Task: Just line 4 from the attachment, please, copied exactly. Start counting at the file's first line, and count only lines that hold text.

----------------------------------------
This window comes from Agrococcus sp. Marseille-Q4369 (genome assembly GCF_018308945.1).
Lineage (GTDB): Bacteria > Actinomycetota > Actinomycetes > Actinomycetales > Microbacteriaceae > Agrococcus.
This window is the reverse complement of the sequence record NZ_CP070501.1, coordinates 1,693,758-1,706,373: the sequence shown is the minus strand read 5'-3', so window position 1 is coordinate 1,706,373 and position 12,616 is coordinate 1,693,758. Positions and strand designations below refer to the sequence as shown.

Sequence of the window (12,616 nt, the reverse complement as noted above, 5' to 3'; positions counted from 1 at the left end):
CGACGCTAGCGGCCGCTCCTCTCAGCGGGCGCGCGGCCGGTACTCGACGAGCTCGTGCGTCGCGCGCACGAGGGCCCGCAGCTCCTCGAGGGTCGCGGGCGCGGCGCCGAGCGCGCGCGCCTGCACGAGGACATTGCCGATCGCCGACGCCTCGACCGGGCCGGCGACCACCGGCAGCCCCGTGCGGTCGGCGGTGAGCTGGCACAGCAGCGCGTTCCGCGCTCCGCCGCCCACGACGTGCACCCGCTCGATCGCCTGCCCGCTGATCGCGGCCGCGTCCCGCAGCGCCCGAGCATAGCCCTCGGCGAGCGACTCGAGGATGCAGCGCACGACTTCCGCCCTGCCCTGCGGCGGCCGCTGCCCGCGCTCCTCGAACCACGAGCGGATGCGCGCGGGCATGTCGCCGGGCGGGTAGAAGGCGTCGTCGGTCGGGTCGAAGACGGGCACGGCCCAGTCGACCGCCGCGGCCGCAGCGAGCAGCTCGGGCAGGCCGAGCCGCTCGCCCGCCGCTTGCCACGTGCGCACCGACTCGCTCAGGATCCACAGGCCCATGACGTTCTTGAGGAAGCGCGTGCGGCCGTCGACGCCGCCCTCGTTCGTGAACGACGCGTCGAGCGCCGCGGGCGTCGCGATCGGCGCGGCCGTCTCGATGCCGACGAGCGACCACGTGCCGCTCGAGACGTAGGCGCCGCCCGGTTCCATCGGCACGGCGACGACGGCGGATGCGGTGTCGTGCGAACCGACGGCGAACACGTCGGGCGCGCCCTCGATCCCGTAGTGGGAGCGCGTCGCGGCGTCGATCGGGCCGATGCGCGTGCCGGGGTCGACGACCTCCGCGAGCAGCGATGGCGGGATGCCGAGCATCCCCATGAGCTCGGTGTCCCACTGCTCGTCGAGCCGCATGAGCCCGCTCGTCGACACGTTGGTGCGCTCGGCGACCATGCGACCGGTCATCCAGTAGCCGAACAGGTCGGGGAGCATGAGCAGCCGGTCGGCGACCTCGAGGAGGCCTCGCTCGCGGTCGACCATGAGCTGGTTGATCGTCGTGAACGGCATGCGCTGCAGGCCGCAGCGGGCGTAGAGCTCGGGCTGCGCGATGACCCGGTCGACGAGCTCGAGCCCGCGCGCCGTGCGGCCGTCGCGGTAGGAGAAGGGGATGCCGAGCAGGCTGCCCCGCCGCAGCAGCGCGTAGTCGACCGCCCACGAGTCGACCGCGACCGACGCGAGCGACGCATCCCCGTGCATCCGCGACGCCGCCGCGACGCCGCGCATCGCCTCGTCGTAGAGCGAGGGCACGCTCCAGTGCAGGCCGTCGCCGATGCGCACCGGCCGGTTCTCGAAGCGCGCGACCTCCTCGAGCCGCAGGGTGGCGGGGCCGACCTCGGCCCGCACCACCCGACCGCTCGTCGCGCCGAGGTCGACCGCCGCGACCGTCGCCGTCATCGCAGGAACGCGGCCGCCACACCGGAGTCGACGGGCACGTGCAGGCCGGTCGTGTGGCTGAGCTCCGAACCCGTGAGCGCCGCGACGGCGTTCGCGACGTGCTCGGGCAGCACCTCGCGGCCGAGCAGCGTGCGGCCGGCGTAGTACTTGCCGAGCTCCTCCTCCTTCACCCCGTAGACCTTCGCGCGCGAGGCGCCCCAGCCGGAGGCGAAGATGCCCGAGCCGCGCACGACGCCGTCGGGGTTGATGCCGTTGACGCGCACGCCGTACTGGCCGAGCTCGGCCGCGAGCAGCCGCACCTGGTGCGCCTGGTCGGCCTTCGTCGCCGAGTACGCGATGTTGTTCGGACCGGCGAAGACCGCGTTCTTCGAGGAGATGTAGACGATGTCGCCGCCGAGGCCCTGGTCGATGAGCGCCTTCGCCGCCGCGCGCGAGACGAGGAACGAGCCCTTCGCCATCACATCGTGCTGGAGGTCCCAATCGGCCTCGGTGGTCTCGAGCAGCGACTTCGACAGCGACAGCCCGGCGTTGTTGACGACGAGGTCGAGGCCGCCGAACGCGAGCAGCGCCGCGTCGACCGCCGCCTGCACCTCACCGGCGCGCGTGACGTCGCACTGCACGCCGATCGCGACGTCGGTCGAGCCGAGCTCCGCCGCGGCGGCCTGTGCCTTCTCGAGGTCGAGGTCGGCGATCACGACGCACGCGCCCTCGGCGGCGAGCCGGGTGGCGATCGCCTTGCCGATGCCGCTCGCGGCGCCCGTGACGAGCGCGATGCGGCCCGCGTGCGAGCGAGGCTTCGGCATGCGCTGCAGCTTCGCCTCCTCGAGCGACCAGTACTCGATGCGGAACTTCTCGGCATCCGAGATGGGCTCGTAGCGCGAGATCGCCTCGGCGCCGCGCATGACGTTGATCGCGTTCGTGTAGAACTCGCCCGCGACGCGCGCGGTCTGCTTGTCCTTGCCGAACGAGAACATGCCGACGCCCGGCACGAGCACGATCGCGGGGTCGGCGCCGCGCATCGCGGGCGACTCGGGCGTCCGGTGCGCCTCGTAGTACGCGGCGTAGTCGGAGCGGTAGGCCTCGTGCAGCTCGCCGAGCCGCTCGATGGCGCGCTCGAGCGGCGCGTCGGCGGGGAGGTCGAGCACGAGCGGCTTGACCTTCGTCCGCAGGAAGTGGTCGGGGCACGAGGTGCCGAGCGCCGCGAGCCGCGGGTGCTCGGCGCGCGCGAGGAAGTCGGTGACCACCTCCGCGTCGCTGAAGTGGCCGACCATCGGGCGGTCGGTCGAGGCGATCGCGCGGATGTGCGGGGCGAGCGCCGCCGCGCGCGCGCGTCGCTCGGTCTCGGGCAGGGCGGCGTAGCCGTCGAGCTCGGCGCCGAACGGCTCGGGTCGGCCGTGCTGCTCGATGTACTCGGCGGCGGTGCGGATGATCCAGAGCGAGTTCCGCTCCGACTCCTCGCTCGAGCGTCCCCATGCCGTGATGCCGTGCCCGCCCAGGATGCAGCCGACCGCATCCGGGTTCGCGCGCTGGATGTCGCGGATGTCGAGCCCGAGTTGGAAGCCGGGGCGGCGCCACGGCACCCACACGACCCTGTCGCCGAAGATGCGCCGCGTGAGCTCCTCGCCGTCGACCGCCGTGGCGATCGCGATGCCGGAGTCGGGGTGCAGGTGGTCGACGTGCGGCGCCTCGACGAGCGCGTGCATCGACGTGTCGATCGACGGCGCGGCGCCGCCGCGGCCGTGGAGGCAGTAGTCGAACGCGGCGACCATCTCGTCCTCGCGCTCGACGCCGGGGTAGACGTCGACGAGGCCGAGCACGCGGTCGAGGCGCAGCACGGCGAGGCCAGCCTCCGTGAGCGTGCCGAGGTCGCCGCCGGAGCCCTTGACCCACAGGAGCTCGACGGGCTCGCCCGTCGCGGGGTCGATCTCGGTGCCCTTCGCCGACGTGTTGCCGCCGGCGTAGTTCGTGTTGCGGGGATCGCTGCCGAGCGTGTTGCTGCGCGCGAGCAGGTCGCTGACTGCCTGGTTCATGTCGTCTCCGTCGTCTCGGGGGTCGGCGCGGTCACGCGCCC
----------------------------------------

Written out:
Sequence of the window (12,616 nt, the reverse complement as noted above, 5' to 3'; positions counted from 1 at the left end):